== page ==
In Growing + Learning on
March 18, 2016

an Honest Conversation About Social Media

I’m about to get real “Christian” up in here, y’all.

I want to talk about the relationship between Christ and social media. Go ahead, get the eye rolls out of your system, and if you’re still here – let me be transparent about the things Jesus has been teaching me for a second. Lately I’ve found myself wondering what it would’ve been like if Jesus, Peter, and James had been Facebook friends. That’s a hilariously lame sentence, but if we’re honest, it’s kind of something to think about. In 2016, social media only continues to grow as a real deal part of the world we live in, don’t we want to utilize it the way Jesus would? I really wish there were chapters of the bible dedicated to the social media world. But there aren’t, and it’s can be a hella mixed bag.

So what do we do? Do we eliminate it all together? Impose time restrictions? Or maybe we just kind of keep Jesus out of it (it’s just Instagram…) and go about our lives. Raise your hand if you’ve at some point done one of the above. All three? Okay, me too. The Lord started stirring up this conversation around 6 months ago, and I’ll admit – there was a fair amount of eye rolling on my part in the beginning. Social media is so engrained in our generation, it’s as natural as breathing for some of us. Wake up, make coffee, check Facebook. Or maybe spend upwards of an hour under the covers scrolling through Instagram. I can’t tell you how many times I’ve auto piloted straight to one of the medias when all I picked my phone up for was to check the time. It’s insane! And it, for the most part, wasn’t something I felt I need to welcome Jesus into. It just didn’t seem important enough. But goodness – is it.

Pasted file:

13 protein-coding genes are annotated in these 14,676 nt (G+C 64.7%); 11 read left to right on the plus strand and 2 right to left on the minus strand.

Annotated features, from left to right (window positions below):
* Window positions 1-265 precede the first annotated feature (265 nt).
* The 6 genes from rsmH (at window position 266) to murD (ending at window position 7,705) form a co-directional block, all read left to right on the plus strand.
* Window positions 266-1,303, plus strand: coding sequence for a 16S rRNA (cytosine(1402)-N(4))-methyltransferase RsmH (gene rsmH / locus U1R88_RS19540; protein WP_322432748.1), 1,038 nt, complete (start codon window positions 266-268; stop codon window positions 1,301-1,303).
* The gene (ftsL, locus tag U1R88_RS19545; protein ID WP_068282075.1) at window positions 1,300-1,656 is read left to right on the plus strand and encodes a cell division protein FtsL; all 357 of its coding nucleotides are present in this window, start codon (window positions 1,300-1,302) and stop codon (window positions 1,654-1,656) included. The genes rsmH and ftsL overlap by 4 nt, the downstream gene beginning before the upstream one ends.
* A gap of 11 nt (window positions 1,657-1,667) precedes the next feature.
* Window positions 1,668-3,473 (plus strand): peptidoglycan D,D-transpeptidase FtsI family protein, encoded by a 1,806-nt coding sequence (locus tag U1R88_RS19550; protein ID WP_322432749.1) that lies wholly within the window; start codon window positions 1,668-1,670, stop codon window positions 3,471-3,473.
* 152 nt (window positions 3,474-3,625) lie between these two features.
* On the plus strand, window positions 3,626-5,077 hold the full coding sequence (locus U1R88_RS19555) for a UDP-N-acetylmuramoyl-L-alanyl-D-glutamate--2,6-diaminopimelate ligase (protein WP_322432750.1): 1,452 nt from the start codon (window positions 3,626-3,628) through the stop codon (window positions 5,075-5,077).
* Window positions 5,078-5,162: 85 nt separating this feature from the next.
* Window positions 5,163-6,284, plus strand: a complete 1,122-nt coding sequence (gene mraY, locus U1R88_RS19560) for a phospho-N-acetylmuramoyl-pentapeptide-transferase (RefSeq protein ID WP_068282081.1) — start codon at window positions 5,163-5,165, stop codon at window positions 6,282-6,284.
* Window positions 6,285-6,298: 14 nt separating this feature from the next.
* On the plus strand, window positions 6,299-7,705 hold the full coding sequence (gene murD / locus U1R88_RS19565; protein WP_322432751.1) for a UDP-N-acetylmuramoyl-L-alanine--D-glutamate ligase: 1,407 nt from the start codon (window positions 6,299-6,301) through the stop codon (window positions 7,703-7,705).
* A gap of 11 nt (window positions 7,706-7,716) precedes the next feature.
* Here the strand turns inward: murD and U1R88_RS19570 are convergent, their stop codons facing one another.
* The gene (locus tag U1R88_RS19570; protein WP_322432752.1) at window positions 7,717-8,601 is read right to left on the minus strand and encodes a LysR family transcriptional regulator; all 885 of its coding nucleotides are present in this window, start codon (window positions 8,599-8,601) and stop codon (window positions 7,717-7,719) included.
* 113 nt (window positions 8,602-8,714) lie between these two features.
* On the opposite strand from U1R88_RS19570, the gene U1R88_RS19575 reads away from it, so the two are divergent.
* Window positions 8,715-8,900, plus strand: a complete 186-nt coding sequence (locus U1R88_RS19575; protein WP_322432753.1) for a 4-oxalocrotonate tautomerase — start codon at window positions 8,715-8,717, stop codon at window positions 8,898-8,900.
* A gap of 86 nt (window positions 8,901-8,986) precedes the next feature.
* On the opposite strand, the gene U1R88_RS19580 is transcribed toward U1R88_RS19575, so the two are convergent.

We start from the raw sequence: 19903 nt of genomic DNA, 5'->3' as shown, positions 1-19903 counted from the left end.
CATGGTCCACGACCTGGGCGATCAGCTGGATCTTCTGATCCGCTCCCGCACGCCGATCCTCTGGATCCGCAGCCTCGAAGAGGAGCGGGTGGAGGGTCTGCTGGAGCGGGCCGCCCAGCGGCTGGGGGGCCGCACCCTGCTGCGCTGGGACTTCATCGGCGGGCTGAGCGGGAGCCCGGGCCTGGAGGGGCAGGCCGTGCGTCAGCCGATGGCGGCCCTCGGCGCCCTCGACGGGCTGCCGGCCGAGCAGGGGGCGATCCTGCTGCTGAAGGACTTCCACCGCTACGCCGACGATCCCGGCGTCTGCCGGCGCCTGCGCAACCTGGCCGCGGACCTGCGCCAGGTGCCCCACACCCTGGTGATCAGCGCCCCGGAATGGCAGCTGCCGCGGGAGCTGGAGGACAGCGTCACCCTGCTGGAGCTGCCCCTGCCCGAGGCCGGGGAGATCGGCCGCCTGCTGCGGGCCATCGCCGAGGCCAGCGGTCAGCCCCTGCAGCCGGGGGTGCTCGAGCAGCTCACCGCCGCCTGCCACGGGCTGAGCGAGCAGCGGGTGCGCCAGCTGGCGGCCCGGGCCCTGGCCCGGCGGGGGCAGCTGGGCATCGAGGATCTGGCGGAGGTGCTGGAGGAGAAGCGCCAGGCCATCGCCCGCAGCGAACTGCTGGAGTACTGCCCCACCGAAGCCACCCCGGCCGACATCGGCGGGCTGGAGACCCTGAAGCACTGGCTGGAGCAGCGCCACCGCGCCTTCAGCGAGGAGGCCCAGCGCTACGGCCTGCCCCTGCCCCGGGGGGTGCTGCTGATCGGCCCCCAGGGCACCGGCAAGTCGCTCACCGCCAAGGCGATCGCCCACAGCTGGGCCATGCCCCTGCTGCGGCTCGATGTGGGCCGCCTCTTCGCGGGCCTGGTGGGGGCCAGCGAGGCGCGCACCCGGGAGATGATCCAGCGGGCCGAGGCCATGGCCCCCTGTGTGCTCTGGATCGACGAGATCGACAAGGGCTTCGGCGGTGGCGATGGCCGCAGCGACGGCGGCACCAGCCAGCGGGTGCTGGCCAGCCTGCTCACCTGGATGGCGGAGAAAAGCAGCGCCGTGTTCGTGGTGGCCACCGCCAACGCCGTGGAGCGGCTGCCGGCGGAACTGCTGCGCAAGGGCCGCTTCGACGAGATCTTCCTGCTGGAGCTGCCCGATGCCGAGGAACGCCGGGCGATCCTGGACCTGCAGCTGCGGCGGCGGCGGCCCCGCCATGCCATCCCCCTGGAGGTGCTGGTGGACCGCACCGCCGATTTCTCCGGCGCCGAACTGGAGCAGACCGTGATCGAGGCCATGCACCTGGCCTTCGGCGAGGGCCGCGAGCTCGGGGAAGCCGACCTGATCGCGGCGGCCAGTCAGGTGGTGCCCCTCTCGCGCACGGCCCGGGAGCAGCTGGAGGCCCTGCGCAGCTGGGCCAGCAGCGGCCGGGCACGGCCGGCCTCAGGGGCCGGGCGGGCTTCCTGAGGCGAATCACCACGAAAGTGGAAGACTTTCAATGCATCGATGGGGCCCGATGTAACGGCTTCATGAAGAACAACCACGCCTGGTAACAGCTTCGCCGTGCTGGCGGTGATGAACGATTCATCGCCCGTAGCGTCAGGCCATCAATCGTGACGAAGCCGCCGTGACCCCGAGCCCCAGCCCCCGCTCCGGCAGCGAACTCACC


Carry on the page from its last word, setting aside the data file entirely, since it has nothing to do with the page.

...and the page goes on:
What if we asked ourselves the honest but hard questions about our usage? What goodness does this actually bring into my life? How much time am I wasting on it? What emotions or patterns do I see emerging in my mindless scrolling? Comparison. Judgement. Validation. I mean the list is endless. Here I am comparing (& probably questioning) my life up against a photo someone could have spent who knows how much time posing and editing. You can’t even take the way people look in photos at face value anymore thanks to beauty editing apps (don’t even get me started). Millennials are referring to themselves as “content curators” and I want to jump off a cliff. But I digress. Let’s get back to Jesus.

After my initial but lengthy gut check, my knee jerk reaction was to wipe it all out. Get rid of all of it. I deactivated my Facebook, deleted the Instagram app (I wasn’t quite confident enough to actually delete my Instagram), deleted my snapchat account, and called it a day. I thought it would make me feel so good. That there would be an immediate “well done” resounding in my ears from the Lord. But something still didn’t feel right. You see, I tend to be a bit of a pendulum swinger. From one extreme to the next, in most aspects of my life. So typically, when my eyes are opened to something I struggle with, the whole things gotta go (which I do whole-heartedly believe there are times and places for). That tendency hasn’t left a whole lot of room in my life to learn any self-control or moderation.

Slowly, quietly, I felt like those things were what Jesus was leading me towards. Less throwing the baby out with the bath water, more learning to trust Him to teach me how to have healthy relationships with things. Not just social media – food, friendships, habits, etc. Its been a pretty life changing experience, I won’t lie. But on the subject of my friends Facebook and Instagram, the new question was: what the heck does that look like?? What does trusting Jesus with my social media even resemble? I don’t have all the answers, but I’ll share with you what I’ve learned so far.